Three deaths, Khalistani narrative & its chilling effect on diaspora
It is within this context of violent mobilisation and criminal association that the recent deaths of Khalistani activists in widely dispersed locations abroad need to be assessed.
The Khalistani discourse, particularly in the diaspora, is dominated by relentless grievance peddling and falsification, on one hand, and an obdurate neglect of the excesses of the terrorists that they have iconised, on the other. With no traction in Punjab and diminishing support in the larger Sikh diaspora community, the Khalistanis have formed alliances with gangsters and drug runners, both to ensure ongoing flows of revenues, as well as to secure the logistics and manpower support they need for the occasional operations they are able to orchestrate. Virtually all the prominent terrorist strikes in Punjab over recent years reflect this Khalistani-gangster nexus.
It is within this context of violent mobilisation and criminal association that the recent deaths of Khalistani activists in widely dispersed locations abroad need to be assessed. This includes the June 19, 2023, shooting of the Canada-based chief of the Khalistan Tiger Force, Hardeep Singh Nijjar, by two unidentified youth outside the Guru Nanak Sikh Gurdwara in Surrey, in the British Columbia Province. In the UK, Avtar Singh Khanda, ‘chief’ of the banned Khalistan Liberation Force, a radical mobiliser and activist closely tied to the presently incarcerated Amritpal Singh, died in a hospital in Birmingham on June 14 reportedly of cancer. In Pakistan, the wanted ‘chief’ of the Khalistan Commando Force (KCF), Paramjit Singh Panjwar, was shot dead by unidentified gunmen in Lahore on May 6.
While the deaths of prominent elements in the Khalistani diaspora are reported from time to time, the ‘clustering’ of these three incidents over 45 days has provoked significant scrutiny. Both the Khalistanis and radical Hindu nationalists have sought to project these deaths as conspiracies by India’s external intelligence agency, R&AW, but far more credible explanations can be found within the background of rivalries within, and criminalisation of the Khalistani diaspora.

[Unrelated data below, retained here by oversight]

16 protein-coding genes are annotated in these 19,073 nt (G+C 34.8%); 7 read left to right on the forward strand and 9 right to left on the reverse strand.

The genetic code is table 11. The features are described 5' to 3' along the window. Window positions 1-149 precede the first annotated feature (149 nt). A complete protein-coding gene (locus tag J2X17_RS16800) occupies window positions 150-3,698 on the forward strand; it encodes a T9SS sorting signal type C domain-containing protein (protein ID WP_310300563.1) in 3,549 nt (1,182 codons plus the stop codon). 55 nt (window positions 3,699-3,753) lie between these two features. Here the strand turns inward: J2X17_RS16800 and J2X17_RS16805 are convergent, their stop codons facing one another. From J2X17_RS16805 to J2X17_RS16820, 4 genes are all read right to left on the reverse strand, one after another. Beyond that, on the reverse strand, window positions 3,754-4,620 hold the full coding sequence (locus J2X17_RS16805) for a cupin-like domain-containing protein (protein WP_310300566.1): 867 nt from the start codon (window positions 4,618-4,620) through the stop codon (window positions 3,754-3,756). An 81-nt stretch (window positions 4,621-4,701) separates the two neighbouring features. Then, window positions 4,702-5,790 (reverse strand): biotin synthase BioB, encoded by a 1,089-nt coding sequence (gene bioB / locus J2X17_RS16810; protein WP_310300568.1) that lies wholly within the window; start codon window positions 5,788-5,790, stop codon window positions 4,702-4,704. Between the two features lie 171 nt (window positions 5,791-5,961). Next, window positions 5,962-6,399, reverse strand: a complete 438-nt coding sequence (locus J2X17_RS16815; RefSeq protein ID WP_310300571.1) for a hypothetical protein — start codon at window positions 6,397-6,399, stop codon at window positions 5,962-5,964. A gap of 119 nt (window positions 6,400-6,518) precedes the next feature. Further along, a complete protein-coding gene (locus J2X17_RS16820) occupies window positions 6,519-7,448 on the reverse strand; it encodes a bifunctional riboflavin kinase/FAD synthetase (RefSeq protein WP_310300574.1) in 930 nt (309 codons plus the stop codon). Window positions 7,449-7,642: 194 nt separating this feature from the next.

There was some initial clarity around Khanda’s death, despite imaginative parallels with the assassination of Russian dissidents by radioactive or nerve agents. Indeed, an early Sikh Federation UK (a Khalistani advocacy group) tweet confirmed that he died after being diagnosed with ‘blood cancer’. The Khalistani Diaspora, however, eager to promote a narrative of ‘martyrdom’, seized upon the propaganda potential of the death and initiated a campaign alleging assassination by Indian agencies.
The case has been referred to a Coroner, and this campaign can be expected to continue for up to six months, till the Inquest report is made public. As for Panjawar, he was involved in the smuggling of heroin, weapons, and fake Indian currency notes from Pakistan, but was struggling to keep the KCF alive, as younger and more aggressive players swamped the field. Other Khalistani terrorists in Pakistan have been involved in similar activities, and at least some of them have met a similar end. There is, yet, no clarity on who killed Panjwar, and the case is unlikely to be ‘solved’ in Pakistan, where his existence is not even acknowledged, and where his death was reported as the killing of ‘Malik Sardar Singh’, the identity he had been given by Pakistan’s ISI.
Nijjar, who has been linked by Indian investigators to a number of targeted killings and attacks in Punjab, had long been involved with an often-violent gurdwara politics in Canada, including a protracted conflict with Ripudaman Singh Malik, the principal architect of the IC-182 Kanishka bombing of 1985—the deadliest terrorist incident in Canada’s history. Malik, however, had recently abandoned his Khalistani posture and began criticising “anti-India elements”, including Nijjar, who he accused of “obviously working at the behest of some agencies of a foreign government”. On January 23, 2022, at the Surrey Gurdwara, Nijjar ranted against Malik for over an hour, describing him as “qaum da gaddaar” (traitor to the nation), adding that he should be “taught a lesson.” Malik was killed in a gang-style hit—similar to Nijjar’s subsequent killing—on June 22, 2022. Investigation into the Nijjar killing is likely to head into a dead-end, as did the probe into the Ripudaman hit.
Nijjar was also embroiled with the Punjabi gangs that dominate the Canadian organised crime scenario, particularly with Arshdeep Singh Dalla, whose networks he had used to execute a number of terrorist incidents in Punjab. Gang rivalries have resulted in frequent killings in Canada, and Canadian authorities have repeatedly warned that proximity to such gangs and their leaders is fraught with risk.
Whatever the causes of the three deaths in question—and these are unlikely to be authoritatively uncovered, except in Khanda’s case—one thing is certain: the narrative that has been woven by the Khalistanis, as well as by their ‘nationalist’ adversaries, will certainly have a chilling effect on the Khalistani diaspora, which has long operated within an environment of complete impunity.
Executive Director, Institute for Conflict Management, South Asia Terrorism Portal